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Taking the mystery out of pruning apple trees in the garden

How do I prune my apple and other fruit trees?

The pruning of apple trees and other fruit trees doesn’t need to be a mystery. In fact, it’s not set in stone. There are favourable times to prune, depending on your needs. Just remember that fruit trees producing stone fruit such as plums, peach, apricots and cherries are best pruned outside of the winter season – in other words, avoid the dormant period. Why? Because this tends to reduce the risk of silver leaf disease and other infections. Plum trees don’t really require a great deal of pruning anyway, once they have been encouraged to grow into a good shape. Just take out any old wood or badly crossing branches in early spring right through to mid-summer and that’s really all they should require.

Apple trees need to be pruned but how do you do it? When do I prune my apple tree?

Apple trees, on the other hand, need you a bit more. But a lot of what you do to them is for your own benefit. You, presumably, want them to produce as much fruit as possible and you might want to make sure that most of the fruit isn’t too high. Here’s a handy guide to pruning apples, depending on your goals:

Encourage fruiting of apple trees

Got a young apple tree that you would like to encourage into fruiting as quickly as possible? Prune it in late winter. Why? Because once the growing season arrives (any minute now, normally from late March onwards), it will spur it into action with zest and vigour! Prune out the weak and crossing branches so that the tree can concentrate on the very best branches that are left. Trees have lots of energy at the beginning of spring because they use their stock of sugar, produced the previous season (via photosynthesis). Their growth gradually slows down as the year progresses. It’s also a great time to look at the skeletal shape of the tree and decide what needs to be removed.

Tree silhouette in winter Winter time helps you to see the shape of deciduous trees. You can easily see the damage sustained by this tree.

If you wait until autumn to prune your apple tree, it will already be moving its food store down into the roots for winter storage. It might not have quite enough energy to fully recover from the shock of cutting back. Tender young shoots that begin to sprout from the wounds will probably freeze and break off during the winter. The same applies to pruning in early winter. You want the tree to be able to heal and recover from the shock.

How to prune older fruit trees

Firstly, let’s look at the reasons why we might want to prune. Apple and pear trees tend to become less productive as time passes. Their branches often become tangled and congested and the air flow is generally restricted through the tree, leading to possible disease.  The aim of a successful prune is to achieve an open ‘goblet’ shape with a sturdy framework of perhaps about five branches.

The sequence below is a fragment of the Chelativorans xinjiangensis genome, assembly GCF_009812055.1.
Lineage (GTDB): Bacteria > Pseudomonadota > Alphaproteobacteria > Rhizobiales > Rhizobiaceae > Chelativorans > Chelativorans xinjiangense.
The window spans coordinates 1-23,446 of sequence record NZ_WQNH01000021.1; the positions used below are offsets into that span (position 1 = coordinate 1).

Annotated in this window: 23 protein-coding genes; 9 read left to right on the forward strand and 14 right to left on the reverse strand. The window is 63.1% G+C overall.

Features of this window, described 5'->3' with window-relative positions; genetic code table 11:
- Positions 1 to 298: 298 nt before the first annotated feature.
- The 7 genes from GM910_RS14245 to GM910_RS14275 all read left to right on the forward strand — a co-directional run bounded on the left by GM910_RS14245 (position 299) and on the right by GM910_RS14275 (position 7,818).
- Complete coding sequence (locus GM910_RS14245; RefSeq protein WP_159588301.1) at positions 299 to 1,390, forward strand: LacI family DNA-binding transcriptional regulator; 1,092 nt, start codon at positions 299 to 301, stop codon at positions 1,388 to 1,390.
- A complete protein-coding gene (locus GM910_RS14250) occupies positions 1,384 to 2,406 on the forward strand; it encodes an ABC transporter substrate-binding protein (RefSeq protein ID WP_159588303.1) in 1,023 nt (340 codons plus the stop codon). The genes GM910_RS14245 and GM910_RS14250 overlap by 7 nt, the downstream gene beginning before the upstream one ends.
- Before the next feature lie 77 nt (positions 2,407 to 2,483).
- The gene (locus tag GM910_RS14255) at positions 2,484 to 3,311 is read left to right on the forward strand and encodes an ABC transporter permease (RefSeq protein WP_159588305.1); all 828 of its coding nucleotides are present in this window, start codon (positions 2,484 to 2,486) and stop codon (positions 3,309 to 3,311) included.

Apple branch bearing red and green apples in summer against a blue sky Good pruning encourages the best chance of an abundance of apples

You should be able to remove up to 20 per cent of the canopy during an annual prune. Bear in mind that you want to remove some of the old wood because the best fruiting wood is between one and four years old. If you end up pruning rather too much, it’s likely to encourage the tree to produce fast-growing ‘water shoots’ which are vertical stems produced in profusion. This tends to crowd the crown of the tree, so it’s helpful to remove most of these from their point of origin.

Thinning out apple trees

In order to minimise this, the general idea is to thin out your tree here and there but not just at the top. If you only prune the top branches, all the new growth will come from here. Spread your pruning cuts around and throughout the entire canopy, aiming to let the light and air into the centre. Be selective, shortening branches here and there and taking out overcrowded stems completely.

Bramley apple tree green apple fruits in abundance The Bramley is one of the UK's most famous and well-known apple trees.

 

 

 

 

 

 

 

 

 

 

Is your tree too large? Pruning in the late spring and summer might be better. Why? You can reduce its size by up to 25 per cent without causing it to produce vigorous growth afterwards.

 

What about a diseased apple or fruit tree?

If you’ve noticed disease in your tree, you can prune it at any time – the sooner the better. If it’s not too bad, wait until later in the winter so that the wound will heal as soon as the growing season arrives. It’s important to remove the infected branches and dispose of them well away from other trees – preferably by burning. Also remember to disinfect your pruning saws.

boy eating apples picked from an apple tree Enjoying home-grown apples straight from the tree, it's a family affair.

Enjoy your fruit, there’s nothing better than the delights plucked from your own trees!

UK-grown fruit trees available from Perfectplants.co.uk

Red apple placed on a table out in a garden. Beautiful apple, fresh from the tree!